Guide To Heart Failure Stages

The concept of heart failure is confusing to many. It sounds like an individual's heart no longer works, and their life is coming to an end. However, this is not entirely correct. Heart failure is a condition in which the heart does not stop beating, but it does stop pumping blood well. Since the heart's primary function is to pump blood through the body so individuals can live a healthy life, this is a significant health problem. 

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There are many options for heart failure treatment. Many individuals need to follow a heart-healthy diet. If they are also dealing with high cholesterol, they will need cholesterol medication to help. Heart failure patients with high blood pressure may need beta-blocker medications to reduce their pressure. Surgery for heart failure is also common, as is an eventual heart transplant. Ultimately, treatment for heart failure depends on the stage.

What Is Heart Failure?

Heart failure 

is a problem individuals develop when their heart struggles to pump blood the way it usually does and should do. Their heart is slower and does not work well. Their body struggles as a result. Unfortunately, there are many reasons someone might develop heart failure. Coronary artery disease is one of the leading causes of heart failure. It occurs when the arteries cannot keep up with the supply and demand of blood and oxygen the heart needs to work properly. An individual's heart cannot work correctly when their arteries clog and do not send enough blood through. 

Heart attacks are another common cause of heart failure. In this case, the arteries are suddenly so blocked that nothing makes it through, and individuals suffer a heart attack. Cardiomyopathy is another common reason individuals might develop heart failure. Problems with blood flow often cause this. However, other issues, such as an infection, can cause it as well.

Stage A Heart Failure

Stage A heart failure is the earliest type of heart failure. It means this is the time during which patients have the best chance at overcoming this health condition. This is medically defined as pre-heart failure. It has not happened yet, but it is going to happen based on specific risk factors. For example, someone with a family history of heart failure is considered a high risk. Individuals with hypertension, diabetes, or other specific health problems might also be in early heart failure. Some of those health problems include anything from a history of rheumatic fever to a history of alcohol abuse. Individuals who have metabolic syndrome also fall into this category.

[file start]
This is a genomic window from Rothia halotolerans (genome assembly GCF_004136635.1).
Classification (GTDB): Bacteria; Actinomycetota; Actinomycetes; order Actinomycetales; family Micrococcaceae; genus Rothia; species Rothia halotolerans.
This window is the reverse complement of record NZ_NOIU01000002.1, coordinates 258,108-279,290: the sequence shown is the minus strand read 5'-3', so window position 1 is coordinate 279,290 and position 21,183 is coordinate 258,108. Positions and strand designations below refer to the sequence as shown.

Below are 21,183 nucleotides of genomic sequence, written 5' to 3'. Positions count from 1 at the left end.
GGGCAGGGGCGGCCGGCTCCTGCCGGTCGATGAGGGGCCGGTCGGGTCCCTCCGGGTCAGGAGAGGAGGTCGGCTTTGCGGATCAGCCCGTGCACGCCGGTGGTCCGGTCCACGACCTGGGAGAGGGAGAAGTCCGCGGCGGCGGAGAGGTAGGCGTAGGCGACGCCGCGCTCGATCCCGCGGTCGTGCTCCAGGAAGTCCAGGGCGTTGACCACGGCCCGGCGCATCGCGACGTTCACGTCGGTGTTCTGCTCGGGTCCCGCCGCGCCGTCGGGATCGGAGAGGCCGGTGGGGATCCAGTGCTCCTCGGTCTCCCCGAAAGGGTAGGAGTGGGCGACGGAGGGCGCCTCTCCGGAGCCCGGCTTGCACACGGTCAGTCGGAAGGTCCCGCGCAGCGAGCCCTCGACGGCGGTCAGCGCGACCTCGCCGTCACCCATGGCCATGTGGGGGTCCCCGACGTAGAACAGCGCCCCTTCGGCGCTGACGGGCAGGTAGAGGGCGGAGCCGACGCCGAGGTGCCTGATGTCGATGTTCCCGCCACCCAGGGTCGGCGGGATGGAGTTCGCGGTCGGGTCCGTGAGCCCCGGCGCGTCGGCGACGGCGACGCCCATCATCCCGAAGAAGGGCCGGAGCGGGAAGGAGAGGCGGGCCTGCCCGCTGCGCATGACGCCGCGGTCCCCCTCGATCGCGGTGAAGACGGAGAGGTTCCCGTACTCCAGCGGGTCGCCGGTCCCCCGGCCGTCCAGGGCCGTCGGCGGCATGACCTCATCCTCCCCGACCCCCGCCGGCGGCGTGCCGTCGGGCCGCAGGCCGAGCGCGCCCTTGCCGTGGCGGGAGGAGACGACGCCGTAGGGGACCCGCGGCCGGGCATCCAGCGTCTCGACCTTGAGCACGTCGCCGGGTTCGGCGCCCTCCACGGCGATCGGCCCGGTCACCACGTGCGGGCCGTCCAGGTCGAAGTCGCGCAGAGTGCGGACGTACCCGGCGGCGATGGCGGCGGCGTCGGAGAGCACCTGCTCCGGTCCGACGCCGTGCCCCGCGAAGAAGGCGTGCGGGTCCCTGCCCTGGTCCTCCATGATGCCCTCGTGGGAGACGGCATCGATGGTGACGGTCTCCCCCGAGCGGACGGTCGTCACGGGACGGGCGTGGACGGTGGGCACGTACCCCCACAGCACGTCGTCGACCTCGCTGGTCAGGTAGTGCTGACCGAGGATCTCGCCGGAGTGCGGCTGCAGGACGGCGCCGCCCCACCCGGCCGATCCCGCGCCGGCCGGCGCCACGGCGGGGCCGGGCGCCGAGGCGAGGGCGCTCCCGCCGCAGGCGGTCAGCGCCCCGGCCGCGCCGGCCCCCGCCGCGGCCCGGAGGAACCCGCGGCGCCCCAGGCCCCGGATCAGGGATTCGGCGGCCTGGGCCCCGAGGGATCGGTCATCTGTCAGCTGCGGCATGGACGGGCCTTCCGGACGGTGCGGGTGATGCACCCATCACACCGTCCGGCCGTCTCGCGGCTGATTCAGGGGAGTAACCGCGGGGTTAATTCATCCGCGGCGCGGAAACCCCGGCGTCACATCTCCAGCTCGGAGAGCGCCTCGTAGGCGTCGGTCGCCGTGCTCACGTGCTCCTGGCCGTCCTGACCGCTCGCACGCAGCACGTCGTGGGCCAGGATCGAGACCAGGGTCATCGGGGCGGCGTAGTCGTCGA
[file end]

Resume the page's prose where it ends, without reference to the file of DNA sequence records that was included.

Stage B Heart Failure

Stage B heart failure is also a pre-heart failure stage, but it is more severe than the first. Individuals dealing with stage B heart failure have typically already been diagnosed with a health issue such as systolic left ventricular dysfunction. However, they have also never dealt with any of the other things that come with heart failure. Patients at this stage will be treated with stage A treatment options. These include lifestyle changes and treatment for other underlying health issues such as high blood pressure and high cholesterol. 

Doctors may also want to treat patients with a beta-blocker, angiotensin-converting enzyme (ACE) inhibitor, or angiotensin II receptor blocker. If surgery is deemed necessary, patients may also undergo a valve repair or replacement, or a coronary artery bypass.

Stage C Heart Failure

Stage C heart failure includes patients with identifiable full-blown systolic heart failure and its symptoms. The most common of these symptoms are a significantly reduced capacity to exercise, shortness of breath, and fatigue. Patients also often have an irregular or fast heartbeat, swelling in their legs and feet, a persistent cough or wheezing, as well as a reduced appetite.

Treatment for stage C heart failure includes the options detailed for the previous stages. They may also require additional methods, such as restricting sodium in the diet, reducing fluid intake, and discontinuing any medication that might be exacerbating symptoms. Patients may also be prescribed medications like diuretics or aldosterone inhibitors. Some may even receive an implantable defibrillator or biventricular pacing.

Stage D Heart Failure

Patients are officially dealing with stage D heart failure when they have systolic heart failure and persistent and advanced symptoms, even after receiving medical care. Most of the treatment options from previous stages continue to maintain quality of life as much as possible. For the most part, however, this stage is considered incurable.

Other options aimed at managing stage D heart failure include a heart transplant, continuous intravenous heart pump medication, surgical repair and treatment, and ventricular assist devices. Often included when dealing with stage D heart failure, especially when other options have failed, is palliative care. This helps boost the patient's comfort. All patients will be thoroughly evaluated to determine what options are the most appropriate for their condition.

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